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Author Topic: Conquest Air Cargo Convair Ditches Off Florida Coast  (Read 491 times)

Offline joeyb747

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Conquest Air Cargo Convair Ditches Off Florida Coast
« on: February 08, 2019, 06:06:35 PM »
Conquest Air Cargo C-131B N145GT (1954, CN 256) was returning to Opa Locka (KOPF) when it ditched several miles off the Florida coast. According to Avherald, both engines failed. One crew member was rescued, the search continues for the other crew member. 

Avherald:

http://avherald.com/h?article=4c3efa5b&opt=0

Flight Radar 24:
« Last Edit: February 11, 2019, 10:42:20 AM by joeyb747 »



Offline joeyb747

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Re: Conquest Air Cargo Convair Ditches Off Florida Coast
« Reply #1 on: February 26, 2019, 06:30:30 AM »
"On Feb 22nd 2019 the NTSB released their preliminary report stating the crew had departed Opa Locka for Nassau with 900 gallons of fuel on board but experienced trouble with the left hand propeller control enroute to Nassau when the propeller became stuck at 2400rpm. The crew was unable to reset the propeller control. A message sent to maintenance did not transmit. The captain decided that they wouldn't start up for the return flight, if the propeller control had not reset they'd shut down again and wait for maintenance. Both engines and propellers came up normally however and they departed for Opa Locka.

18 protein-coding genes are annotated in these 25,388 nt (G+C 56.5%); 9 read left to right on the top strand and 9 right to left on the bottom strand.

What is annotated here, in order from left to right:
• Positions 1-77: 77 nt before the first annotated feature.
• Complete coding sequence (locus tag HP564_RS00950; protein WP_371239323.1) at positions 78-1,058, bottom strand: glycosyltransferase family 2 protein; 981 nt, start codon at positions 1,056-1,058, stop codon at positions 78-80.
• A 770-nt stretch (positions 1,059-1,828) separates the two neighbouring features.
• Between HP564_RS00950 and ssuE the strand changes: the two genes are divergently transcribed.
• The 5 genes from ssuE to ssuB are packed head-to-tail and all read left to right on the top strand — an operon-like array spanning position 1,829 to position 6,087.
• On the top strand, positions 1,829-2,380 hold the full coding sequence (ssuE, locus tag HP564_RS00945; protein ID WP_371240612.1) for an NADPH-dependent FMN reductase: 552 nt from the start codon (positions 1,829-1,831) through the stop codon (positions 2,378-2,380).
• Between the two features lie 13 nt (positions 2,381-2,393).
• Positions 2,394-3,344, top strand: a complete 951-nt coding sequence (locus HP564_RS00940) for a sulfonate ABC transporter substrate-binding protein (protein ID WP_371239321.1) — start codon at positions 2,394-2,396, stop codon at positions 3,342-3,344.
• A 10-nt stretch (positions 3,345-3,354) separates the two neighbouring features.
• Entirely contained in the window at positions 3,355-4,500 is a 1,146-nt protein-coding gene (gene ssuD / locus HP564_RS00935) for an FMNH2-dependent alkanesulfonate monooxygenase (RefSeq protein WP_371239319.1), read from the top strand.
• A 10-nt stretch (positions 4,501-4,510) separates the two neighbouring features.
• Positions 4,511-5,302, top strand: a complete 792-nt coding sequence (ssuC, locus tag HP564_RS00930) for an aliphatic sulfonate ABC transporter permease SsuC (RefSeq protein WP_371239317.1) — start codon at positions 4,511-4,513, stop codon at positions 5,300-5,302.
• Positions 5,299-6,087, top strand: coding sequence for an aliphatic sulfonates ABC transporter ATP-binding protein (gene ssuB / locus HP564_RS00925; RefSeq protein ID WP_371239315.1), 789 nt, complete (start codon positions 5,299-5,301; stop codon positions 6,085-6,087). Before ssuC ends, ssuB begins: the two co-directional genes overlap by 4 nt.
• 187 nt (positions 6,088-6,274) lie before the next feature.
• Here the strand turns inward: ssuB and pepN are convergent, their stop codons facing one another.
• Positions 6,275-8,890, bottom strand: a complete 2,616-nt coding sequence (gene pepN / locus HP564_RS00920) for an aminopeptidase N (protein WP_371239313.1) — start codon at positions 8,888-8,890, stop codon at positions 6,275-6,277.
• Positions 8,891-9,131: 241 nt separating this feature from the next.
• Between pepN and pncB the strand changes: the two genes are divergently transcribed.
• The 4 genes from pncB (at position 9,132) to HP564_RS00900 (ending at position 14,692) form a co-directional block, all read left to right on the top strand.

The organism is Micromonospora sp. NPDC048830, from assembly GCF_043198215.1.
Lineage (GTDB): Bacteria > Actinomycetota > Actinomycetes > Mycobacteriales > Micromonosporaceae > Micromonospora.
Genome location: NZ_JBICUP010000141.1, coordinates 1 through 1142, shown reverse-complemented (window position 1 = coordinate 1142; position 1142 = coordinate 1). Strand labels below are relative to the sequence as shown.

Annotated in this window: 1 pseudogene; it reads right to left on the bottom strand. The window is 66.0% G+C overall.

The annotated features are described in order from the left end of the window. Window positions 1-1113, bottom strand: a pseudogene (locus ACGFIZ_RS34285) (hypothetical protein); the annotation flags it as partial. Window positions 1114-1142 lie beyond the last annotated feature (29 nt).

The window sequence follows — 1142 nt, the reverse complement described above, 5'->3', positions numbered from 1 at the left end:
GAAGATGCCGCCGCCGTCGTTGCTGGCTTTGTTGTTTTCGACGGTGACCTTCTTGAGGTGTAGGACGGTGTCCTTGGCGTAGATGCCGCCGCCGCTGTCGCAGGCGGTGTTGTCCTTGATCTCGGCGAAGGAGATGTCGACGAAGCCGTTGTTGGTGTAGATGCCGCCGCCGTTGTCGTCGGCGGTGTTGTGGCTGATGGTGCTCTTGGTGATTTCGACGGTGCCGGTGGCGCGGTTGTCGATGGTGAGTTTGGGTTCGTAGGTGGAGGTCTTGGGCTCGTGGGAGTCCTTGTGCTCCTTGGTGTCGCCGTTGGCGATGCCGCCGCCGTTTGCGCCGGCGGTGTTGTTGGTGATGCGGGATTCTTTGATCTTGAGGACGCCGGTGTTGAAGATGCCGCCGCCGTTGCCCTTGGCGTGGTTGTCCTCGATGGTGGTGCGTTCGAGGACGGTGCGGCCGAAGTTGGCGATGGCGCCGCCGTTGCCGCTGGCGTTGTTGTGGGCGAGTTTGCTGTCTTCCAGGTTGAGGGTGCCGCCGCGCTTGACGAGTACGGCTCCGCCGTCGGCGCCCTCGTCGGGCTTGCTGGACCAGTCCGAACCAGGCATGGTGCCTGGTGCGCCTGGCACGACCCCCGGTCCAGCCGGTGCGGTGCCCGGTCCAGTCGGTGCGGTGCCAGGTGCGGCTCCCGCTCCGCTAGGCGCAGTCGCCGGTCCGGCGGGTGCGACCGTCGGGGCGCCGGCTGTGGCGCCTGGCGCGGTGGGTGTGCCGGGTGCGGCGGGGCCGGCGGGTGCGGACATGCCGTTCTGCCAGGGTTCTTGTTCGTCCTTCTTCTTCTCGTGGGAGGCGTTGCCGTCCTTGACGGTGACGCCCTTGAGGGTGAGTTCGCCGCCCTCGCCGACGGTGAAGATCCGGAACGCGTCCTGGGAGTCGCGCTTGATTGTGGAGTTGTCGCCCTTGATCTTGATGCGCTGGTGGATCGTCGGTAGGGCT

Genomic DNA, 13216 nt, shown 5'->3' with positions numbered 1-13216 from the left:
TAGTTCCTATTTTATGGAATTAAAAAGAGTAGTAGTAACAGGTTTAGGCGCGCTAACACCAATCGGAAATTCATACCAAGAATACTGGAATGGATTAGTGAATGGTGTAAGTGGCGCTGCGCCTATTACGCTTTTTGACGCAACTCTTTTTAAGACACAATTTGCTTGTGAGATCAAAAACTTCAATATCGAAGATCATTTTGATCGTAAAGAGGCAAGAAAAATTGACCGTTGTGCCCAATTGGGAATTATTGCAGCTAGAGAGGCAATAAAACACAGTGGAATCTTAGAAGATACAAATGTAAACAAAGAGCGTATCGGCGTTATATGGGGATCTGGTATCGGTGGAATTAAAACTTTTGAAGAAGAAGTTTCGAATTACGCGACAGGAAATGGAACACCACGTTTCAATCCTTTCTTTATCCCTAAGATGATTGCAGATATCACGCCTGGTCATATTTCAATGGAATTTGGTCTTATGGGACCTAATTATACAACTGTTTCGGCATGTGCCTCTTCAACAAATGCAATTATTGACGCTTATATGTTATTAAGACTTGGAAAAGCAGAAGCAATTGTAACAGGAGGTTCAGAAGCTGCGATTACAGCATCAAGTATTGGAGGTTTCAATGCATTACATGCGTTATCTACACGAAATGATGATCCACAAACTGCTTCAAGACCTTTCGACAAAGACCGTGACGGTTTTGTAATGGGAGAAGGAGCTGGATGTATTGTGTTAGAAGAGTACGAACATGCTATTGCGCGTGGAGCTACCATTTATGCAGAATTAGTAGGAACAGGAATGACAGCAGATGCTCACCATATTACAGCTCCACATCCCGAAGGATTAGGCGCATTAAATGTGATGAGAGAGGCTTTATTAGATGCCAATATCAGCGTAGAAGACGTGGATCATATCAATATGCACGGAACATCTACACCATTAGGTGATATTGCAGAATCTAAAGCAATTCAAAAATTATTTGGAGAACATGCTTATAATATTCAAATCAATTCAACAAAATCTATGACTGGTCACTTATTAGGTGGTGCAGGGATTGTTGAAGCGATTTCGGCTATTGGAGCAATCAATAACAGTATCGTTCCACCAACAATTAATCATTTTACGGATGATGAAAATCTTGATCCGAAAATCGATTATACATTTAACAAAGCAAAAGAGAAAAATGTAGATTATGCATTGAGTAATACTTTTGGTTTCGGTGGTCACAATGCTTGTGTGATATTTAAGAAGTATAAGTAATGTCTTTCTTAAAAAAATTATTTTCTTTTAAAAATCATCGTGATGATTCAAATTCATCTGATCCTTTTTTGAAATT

Climbing through 4000 feet the left hand propeller became again stuck at 2400 rpm. The captain managed to bump the propeller up to 2700 rpm, equalized power on both engines, levelled off at 4500 feet, cancelled the IFR flight plan and continued visually to Opa Locka. The flight was uneventful until they began the descent to 1500 feet. At that point the right hand engine "backfired" and surged. The crew shut the engine down. A short time later the left hand engine also backfired and surged. The captain continued flying the aircraft while the first officer worked the related checklists, however, when they were getting too low and it became clear they had to ditch the captain instructed to declare Mayday and brace for impact.

The NTSB reported the captain (ATPL) had 23,000 hours total, 725 hours thereof on the accident aircraft. The first officer (CPL) had 650 flight hours, thereof 305 hours on the accident aircraft.

The NTSB reported the captain was fatally injured, the first officer received serious injuries but was able to provide testimony to the NTSB."


From:

http://avherald.com/h?article=4c3efa5b&opt=0